The firewood is usually birch. A black banya is more rudimentary than a white banya. Traditional Northern Russia banya in Mandrogy open air museum. Pokhodnaya or hiking banyas[ edit ] This section does not cite any sources. Please help improve this section by adding citations to reliable sources. Unsourced material may be challenged and removed.
It consists of a stone oven set up in a small makeshift tent. Hiking banyas are usually made near a lakeshore or riverbank where many big, round stones are available to build the banya's oven and there is plenty of cool water available for bathing. Large stones are made into a dome-shaped circular oven, one to four meters in diameter and a half to one meter in height so that there is space left on the inside to make a large fire. Firewood is burned for several hours in this improvised stove until the stones on the surface of the pile become so hot that water poured on them turns into steam.
Around the pile, a space is tarped to form a small tent and the banya is ready when it becomes very hot inside and there is a lot of steam.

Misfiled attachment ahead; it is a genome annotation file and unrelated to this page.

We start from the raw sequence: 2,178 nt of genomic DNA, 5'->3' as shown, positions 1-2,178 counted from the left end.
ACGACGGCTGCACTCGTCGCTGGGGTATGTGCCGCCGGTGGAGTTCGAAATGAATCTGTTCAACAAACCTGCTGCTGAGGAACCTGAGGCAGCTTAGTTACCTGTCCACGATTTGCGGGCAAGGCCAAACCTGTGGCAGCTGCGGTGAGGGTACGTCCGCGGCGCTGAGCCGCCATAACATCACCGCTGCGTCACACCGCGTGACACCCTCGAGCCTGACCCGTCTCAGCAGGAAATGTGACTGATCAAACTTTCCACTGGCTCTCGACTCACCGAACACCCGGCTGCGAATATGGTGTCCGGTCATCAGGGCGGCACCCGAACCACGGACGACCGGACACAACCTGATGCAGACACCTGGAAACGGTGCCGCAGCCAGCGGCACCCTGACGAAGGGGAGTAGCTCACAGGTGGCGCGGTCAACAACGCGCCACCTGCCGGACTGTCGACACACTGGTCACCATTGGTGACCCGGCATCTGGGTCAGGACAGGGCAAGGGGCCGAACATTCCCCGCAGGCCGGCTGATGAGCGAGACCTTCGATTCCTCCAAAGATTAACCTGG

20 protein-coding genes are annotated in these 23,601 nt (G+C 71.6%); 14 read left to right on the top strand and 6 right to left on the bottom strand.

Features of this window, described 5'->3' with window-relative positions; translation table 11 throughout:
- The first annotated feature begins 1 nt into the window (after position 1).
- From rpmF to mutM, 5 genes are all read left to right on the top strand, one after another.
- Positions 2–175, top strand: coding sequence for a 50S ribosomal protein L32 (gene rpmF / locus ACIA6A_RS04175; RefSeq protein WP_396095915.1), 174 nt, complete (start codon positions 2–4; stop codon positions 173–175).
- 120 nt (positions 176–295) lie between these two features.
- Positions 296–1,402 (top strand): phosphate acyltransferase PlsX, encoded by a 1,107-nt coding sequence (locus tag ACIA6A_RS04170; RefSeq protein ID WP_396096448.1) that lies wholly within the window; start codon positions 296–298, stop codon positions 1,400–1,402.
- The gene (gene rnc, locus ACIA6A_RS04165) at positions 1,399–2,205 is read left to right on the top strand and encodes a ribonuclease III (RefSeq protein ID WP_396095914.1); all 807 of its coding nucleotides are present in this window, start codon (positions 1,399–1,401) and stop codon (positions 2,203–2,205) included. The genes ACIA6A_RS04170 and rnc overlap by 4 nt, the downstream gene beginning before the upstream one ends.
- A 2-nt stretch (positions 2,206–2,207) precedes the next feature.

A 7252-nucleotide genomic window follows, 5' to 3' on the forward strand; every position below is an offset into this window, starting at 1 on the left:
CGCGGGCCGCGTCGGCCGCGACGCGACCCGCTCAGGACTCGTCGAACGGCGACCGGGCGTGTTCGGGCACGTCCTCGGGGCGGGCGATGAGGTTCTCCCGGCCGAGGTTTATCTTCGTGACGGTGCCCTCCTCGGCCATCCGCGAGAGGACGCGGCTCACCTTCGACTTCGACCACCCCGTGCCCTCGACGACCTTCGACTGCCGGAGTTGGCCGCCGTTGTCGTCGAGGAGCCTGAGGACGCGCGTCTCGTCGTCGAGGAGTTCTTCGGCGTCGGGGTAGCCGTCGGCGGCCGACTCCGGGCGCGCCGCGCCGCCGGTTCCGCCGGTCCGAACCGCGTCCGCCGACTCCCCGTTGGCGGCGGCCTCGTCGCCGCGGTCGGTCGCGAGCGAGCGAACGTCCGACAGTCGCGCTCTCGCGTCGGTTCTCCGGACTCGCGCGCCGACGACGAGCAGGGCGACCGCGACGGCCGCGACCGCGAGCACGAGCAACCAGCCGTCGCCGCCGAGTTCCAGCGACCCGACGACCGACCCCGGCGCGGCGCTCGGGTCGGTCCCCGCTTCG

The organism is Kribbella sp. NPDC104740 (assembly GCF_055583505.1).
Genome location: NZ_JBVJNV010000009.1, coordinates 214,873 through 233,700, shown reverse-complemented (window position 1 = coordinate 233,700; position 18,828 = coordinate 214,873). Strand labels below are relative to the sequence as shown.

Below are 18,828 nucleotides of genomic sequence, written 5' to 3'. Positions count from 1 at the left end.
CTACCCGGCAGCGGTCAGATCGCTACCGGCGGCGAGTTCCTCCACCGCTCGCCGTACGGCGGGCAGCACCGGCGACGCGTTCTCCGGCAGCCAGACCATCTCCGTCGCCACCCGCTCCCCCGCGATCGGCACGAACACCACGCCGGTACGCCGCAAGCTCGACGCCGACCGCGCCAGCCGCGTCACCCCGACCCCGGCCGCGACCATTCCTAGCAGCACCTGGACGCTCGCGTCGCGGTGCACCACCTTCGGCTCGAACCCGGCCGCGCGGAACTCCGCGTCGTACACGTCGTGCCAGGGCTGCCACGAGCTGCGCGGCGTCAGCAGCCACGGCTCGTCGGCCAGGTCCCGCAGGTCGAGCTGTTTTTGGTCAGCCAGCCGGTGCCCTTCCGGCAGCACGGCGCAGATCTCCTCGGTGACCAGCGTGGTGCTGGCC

Fresh veniks see "Bathing ritual" below can be cut from nearby birch or oak trees and bathers can take turns cooling off in the ice-cold mountain water. In Russia, special felt hats are commonly sold in sets with felt mitts, along with aromatherapy extracts for inclusion into the steam water. The dried branches are moistened with very hot water before use. Sometimes in summer, fresh branches are used instead. Sometimes instead of drying the venik, it is frozen in the summer when it has fresh leaves and then thawed before use.
In the central European Jewish baths Schmeis were used in place of birch twigs: After the first good sweat is induced, it is customary to cool off in the breeze outdoors or splash around in cold water or in a lake or river.
In the winter, people may roll in the snow with no clothes on or dip in lakes where holes have been cut into the ice. Then the banya is re-entered and small amounts of water are splashed on the rocks. If too much water is used at once, the steam will be cool with a clammy feel. A small amount of water on sufficiently hot rocks will evaporate quickly, producing a steam consisting of small vapour particles.